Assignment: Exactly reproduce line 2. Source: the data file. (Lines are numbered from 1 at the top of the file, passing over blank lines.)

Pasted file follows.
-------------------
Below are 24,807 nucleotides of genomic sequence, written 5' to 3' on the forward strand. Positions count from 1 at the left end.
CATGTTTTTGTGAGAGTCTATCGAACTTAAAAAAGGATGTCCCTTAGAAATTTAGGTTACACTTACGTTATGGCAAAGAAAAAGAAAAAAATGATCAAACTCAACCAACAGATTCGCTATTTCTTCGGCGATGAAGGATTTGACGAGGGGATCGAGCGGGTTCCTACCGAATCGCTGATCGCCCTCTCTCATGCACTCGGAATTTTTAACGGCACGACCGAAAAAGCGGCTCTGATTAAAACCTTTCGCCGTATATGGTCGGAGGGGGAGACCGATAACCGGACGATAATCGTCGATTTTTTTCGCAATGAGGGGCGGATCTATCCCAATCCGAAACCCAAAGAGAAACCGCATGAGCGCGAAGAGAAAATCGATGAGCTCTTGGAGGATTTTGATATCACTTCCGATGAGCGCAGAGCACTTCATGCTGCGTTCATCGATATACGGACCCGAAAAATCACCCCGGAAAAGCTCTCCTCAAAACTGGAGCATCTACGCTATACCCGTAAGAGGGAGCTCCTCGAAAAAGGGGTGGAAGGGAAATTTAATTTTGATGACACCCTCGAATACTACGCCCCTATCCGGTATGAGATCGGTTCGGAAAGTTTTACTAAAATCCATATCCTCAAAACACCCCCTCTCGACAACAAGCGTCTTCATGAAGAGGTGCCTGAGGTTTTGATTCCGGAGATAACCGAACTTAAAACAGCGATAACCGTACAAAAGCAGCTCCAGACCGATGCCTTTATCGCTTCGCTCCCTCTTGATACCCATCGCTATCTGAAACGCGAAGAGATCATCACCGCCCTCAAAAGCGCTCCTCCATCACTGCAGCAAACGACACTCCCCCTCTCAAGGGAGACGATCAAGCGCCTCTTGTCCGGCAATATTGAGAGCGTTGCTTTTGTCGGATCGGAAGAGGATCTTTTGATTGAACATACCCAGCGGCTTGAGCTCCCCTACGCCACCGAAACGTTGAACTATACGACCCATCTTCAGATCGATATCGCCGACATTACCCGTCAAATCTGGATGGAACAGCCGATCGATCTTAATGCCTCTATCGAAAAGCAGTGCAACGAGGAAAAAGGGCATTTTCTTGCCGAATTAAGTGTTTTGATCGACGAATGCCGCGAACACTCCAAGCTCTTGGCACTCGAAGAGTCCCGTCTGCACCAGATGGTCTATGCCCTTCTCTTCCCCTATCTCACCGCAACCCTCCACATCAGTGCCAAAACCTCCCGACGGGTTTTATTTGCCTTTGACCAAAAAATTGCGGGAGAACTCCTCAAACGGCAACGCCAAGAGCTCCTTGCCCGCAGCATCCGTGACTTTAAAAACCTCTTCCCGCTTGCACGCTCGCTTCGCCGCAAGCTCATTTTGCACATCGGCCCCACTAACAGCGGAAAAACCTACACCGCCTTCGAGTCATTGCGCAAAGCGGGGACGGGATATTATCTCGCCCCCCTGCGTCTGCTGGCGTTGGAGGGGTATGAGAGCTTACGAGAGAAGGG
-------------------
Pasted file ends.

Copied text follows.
CATGTTTTTGTGAGAGTCTATCGAACTTAAAAAAGGATGTCCCTTAGAAATTTAGGTTACACTTACGTTATGGCAAAGAAAAAGAAAAAAATGATCAAACTCAACCAACAGATTCGCTATTTCTTCGGCGATGAAGGATTTGACGAGGGGATCGAGCGGGTTCCTACCGAATCGCTGATCGCCCTCTCTCATGCACTCGGAATTTTTAACGGCACGACCGAAAAAGCGGCTCTGATTAAAACCTTTCGCCGTATATGGTCGGAGGGGGAGACCGATAACCGGACGATAATCGTCGATTTTTTTCGCAATGAGGGGCGGATCTATCCCAATCCGAAACCCAAAGAGAAACCGCATGAGCGCGAAGAGAAAATCGATGAGCTCTTGGAGGATTTTGATATCACTTCCGATGAGCGCAGAGCACTTCATGCTGCGTTCATCGATATACGGACCCGAAAAATCACCCCGGAAAAGCTCTCCTCAAAACTGGAGCATCTACGCTATACCCGTAAGAGGGAGCTCCTCGAAAAAGGGGTGGAAGGGAAATTTAATTTTGATGACACCCTCGAATACTACGCCCCTATCCGGTATGAGATCGGTTCGGAAAGTTTTACTAAAATCCATATCCTCAAAACACCCCCTCTCGACAACAAGCGTCTTCATGAAGAGGTGCCTGAGGTTTTGATTCCGGAGATAACCGAACTTAAAACAGCGATAACCGTACAAAAGCAGCTCCAGACCGATGCCTTTATCGCTTCGCTCCCTCTTGATACCCATCGCTATCTGAAACGCGAAGAGATCATCACCGCCCTCAAAAGCGCTCCTCCATCACTGCAGCAAACGACACTCCCCCTCTCAAGGGAGACGATCAAGCGCCTCTTGTCCGGCAATATTGAGAGCGTTGCTTTTGTCGGATCGGAAGAGGATCTTTTGATTGAACATACCCAGCGGCTTGAGCTCCCCTACGCCACCGAAACGTTGAACTATACGACCCATCTTCAGATCGATATCGCCGACATTACCCGTCAAATCTGGATGGAACAGCCGATCGATCTTAATGCCTCTATCGAAAAGCAGTGCAACGAGGAAAAAGGGCATTTTCTTGCCGAATTAAGTGTTTTGATCGACGAATGCCGCGAACACTCCAAGCTCTTGGCACTCGAAGAGTCCCGTCTGCACCAGATGGTCTATGCCCTTCTCTTCCCCTATCTCACCGCAACCCTCCACATCAGTGCCAAAACCTCCCGACGGGTTTTATTTGCCTTTGACCAAAAAATTGCGGGAGAACTCCTCAAACGGCAACGCCAAGAGCTCCTTGCCCGCAGCATCCGTGACTTTAAAAACCTCTTCCCGCTTGCACGCTCGCTTCGCCGCAAGCTCATTTTGCACATCGGCCCCACTAACAGCGGAAAAACCTACACCGCCTTCGAGTCATTGCGCAAAGCGGGGACGGGATATTATCTCGCCCCCCTGCGTCTGCTGGCGTTGGAGGGGTATGAGAGCTTACGAGAGAAGGG